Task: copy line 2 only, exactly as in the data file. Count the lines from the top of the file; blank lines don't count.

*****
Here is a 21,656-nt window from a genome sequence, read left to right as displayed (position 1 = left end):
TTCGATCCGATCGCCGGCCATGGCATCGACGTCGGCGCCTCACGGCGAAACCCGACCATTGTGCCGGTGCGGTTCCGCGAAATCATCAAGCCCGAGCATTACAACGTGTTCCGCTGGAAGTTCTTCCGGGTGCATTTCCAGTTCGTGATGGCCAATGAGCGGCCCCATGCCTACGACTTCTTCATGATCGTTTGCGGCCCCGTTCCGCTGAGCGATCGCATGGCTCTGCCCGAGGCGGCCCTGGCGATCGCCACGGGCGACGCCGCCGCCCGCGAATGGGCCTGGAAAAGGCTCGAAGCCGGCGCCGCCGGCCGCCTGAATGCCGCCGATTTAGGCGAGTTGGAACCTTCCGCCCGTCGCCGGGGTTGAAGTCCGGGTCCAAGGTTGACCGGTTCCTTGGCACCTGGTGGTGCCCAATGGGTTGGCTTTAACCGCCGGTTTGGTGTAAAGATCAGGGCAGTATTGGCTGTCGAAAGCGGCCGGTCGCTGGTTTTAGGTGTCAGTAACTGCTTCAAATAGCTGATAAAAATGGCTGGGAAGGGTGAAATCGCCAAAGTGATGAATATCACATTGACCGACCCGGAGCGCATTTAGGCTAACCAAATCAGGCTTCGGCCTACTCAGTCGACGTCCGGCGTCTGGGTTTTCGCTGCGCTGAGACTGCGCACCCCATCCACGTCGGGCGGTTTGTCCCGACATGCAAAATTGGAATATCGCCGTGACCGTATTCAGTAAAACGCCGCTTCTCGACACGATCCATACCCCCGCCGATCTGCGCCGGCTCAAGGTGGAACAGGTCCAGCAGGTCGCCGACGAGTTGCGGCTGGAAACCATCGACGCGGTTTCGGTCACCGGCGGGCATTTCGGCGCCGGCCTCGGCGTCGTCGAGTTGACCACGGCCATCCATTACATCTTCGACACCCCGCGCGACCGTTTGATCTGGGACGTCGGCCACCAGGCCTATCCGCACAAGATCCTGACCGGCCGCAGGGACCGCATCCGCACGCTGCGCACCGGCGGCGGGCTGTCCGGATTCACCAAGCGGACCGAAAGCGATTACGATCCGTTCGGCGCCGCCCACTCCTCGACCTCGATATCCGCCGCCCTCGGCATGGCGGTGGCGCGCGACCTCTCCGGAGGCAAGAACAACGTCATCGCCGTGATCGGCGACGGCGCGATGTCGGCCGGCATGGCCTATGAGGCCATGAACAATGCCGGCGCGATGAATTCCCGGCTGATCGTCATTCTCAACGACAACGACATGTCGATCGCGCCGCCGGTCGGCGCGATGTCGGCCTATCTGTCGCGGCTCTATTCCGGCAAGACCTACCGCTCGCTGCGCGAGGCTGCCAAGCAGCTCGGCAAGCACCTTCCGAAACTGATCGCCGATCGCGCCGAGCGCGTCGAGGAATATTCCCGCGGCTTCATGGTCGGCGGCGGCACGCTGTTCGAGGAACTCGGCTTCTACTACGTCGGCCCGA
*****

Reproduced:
TTCGATCCGATCGCCGGCCATGGCATCGACGTCGGCGCCTCACGGCGAAACCCGACCATTGTGCCGGTGCGGTTCCGCGAAATCATCAAGCCCGAGCATTACAACGTGTTCCGCTGGAAGTTCTTCCGGGTGCATTTCCAGTTCGTGATGGCCAATGAGCGGCCCCATGCCTACGACTTCTTCATGATCGTTTGCGGCCCCGTTCCGCTGAGCGATCGCATGGCTCTGCCCGAGGCGGCCCTGGCGATCGCCACGGGCGACGCCGCCGCCCGCGAATGGGCCTGGAAAAGGCTCGAAGCCGGCGCCGCCGGCCGCCTGAATGCCGCCGATTTAGGCGAGTTGGAACCTTCCGCCCGTCGCCGGGGTTGAAGTCCGGGTCCAAGGTTGACCGGTTCCTTGGCACCTGGTGGTGCCCAATGGGTTGGCTTTAACCGCCGGTTTGGTGTAAAGATCAGGGCAGTATTGGCTGTCGAAAGCGGCCGGTCGCTGGTTTTAGGTGTCAGTAACTGCTTCAAATAGCTGATAAAAATGGCTGGGAAGGGTGAAATCGCCAAAGTGATGAATATCACATTGACCGACCCGGAGCGCATTTAGGCTAACCAAATCAGGCTTCGGCCTACTCAGTCGACGTCCGGCGTCTGGGTTTTCGCTGCGCTGAGACTGCGCACCCCATCCACGTCGGGCGGTTTGTCCCGACATGCAAAATTGGAATATCGCCGTGACCGTATTCAGTAAAACGCCGCTTCTCGACACGATCCATACCCCCGCCGATCTGCGCCGGCTCAAGGTGGAACAGGTCCAGCAGGTCGCCGACGAGTTGCGGCTGGAAACCATCGACGCGGTTTCGGTCACCGGCGGGCATTTCGGCGCCGGCCTCGGCGTCGTCGAGTTGACCACGGCCATCCATTACATCTTCGACACCCCGCGCGACCGTTTGATCTGGGACGTCGGCCACCAGGCCTATCCGCACAAGATCCTGACCGGCCGCAGGGACCGCATCCGCACGCTGCGCACCGGCGGCGGGCTGTCCGGATTCACCAAGCGGACCGAAAGCGATTACGATCCGTTCGGCGCCGCCCACTCCTCGACCTCGATATCCGCCGCCCTCGGCATGGCGGTGGCGCGCGACCTCTCCGGAGGCAAGAACAACGTCATCGCCGTGATCGGCGACGGCGCGATGTCGGCCGGCATGGCCTATGAGGCCATGAACAATGCCGGCGCGATGAATTCCCGGCTGATCGTCATTCTCAACGACAACGACATGTCGATCGCGCCGCCGGTCGGCGCGATGTCGGCCTATCTGTCGCGGCTCTATTCCGGCAAGACCTACCGCTCGCTGCGCGAGGCTGCCAAGCAGCTCGGCAAGCACCTTCCGAAACTGATCGCCGATCGCGCCGAGCGCGTCGAGGAATATTCCCGCGGCTTCATGGTCGGCGGCGGCACGCTGTTCGAGGAACTCGGCTTCTACTACGTCGGCCCGA